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Estimating Deterioration in the Concrete Tie-Ballast Interface Based on Vertical Tie Deflection Profile: A Numerical Study

[+] Author Affiliations
Hailing Yu

U.S. Department of Transportation, Cambridge, MA

Paper No. JRC2016-5783, pp. V001T01A024; 9 pages
  • 2016 Joint Rail Conference
  • 2016 Joint Rail Conference
  • Columbia, South Carolina, USA, April 12–15, 2016
  • Conference Sponsors: Rail Transportation Division
  • ISBN: 978-0-7918-4967-5


In ballasted concrete tie track, the tie-ballast interface can deteriorate resulting in concrete tie bottom abrasion, ballast pulverization and/or voids in tie-ballast interfaces. Tie-ballast voids toward tie ends can lead to unfavorable center binding support conditions that can result in premature concrete tie failure and possible train derailment. Direct detection of these conditions is difficult. There is a strong interest in assessing the concrete tie-ballast interface conditions indirectly using measured vertical deflections.

This paper seeks to establish a link between the vertical deflection profile of a concrete tie top surface and the tie-ballast interface condition using the finite element analysis (FEA) method. The concrete tie is modeled as a concrete matrix embedded with prestressing steel strands or wires. The configurations of two commonly used concrete ties, one with 8 prestressing strands and the other with 20 prestressing wires, are employed in this study. All models are three-dimensional and symmetric about the tie center. A damaged plasticity model that can predict onset and propagation of tensile cracks is applied to the concrete material. The steel-concrete interface is homogenized and represented with a thin layer of cohesive elements sandwiched between steel and concrete elements. Strand- or wire-specific elasto-plastic bond models developed at the Volpe Center are applied to the cohesive elements to account for the interface bonding mechanisms. FE models are developed for both original and worn concrete ties, with the latter assuming hypothetical patterns of reduced cross sections resulting from abrasive interactions with the ballast. Static analyses of pretension release in these concrete ties are conducted, and vertical deflection gradients along tie lengths are calculated and shown to correspond well with the worn cross sectional patterns for a given reinforcement type.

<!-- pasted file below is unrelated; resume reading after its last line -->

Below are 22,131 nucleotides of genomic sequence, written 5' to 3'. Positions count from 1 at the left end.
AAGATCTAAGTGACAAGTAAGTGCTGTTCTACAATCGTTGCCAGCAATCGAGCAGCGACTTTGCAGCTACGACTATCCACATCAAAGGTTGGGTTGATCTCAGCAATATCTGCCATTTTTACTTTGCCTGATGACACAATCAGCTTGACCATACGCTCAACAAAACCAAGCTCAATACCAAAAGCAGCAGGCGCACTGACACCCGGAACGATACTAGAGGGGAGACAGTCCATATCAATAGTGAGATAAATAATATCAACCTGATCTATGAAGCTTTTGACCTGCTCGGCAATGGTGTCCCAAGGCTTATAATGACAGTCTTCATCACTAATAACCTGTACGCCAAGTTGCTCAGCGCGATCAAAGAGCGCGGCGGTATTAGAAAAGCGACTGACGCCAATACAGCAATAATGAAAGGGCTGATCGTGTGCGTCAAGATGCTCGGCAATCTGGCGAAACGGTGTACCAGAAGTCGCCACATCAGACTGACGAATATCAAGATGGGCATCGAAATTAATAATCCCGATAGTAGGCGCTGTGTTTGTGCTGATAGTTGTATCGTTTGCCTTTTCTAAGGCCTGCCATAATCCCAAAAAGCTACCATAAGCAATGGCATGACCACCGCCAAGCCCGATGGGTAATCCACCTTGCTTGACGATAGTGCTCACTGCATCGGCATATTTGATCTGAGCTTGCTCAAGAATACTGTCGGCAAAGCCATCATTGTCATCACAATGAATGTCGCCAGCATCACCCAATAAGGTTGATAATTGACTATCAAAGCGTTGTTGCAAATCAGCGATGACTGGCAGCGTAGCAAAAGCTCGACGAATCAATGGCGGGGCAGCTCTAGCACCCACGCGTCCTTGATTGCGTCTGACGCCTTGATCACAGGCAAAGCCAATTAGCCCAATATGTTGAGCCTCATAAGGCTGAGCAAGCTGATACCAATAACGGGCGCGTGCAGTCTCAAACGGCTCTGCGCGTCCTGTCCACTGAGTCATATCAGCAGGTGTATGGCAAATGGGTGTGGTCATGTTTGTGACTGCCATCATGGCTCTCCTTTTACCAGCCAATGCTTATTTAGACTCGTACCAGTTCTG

The ballast is further modeled with Extended Drucker-Prager plasticity, and hypothetical voids are applied toward the tie ends along the concrete tie-ballast interface to simulate center binding support conditions. The distance range over which the concrete tie is supported in the center is variable and yields different center binding severity. Static simulations are completed with vertical rail seat loads applied on the concrete tie-ballast assembly. The influences of various factors on the vertical deflection profile, including tie type, vertical load magnitude, center binding severity, cross sectional material loss and prestress loss, are examined based on the FEA results.

The work presented in this paper demonstrates the potential of using the vertical deflection profile of concrete tie top surfaces to assess deteriorations in the tie-ballast interface. The simulation results further help to clarify minimum technical requirements on inspection technologies that measure concrete tie vertical deflection profiles.

Topics: Concretes , Deflection



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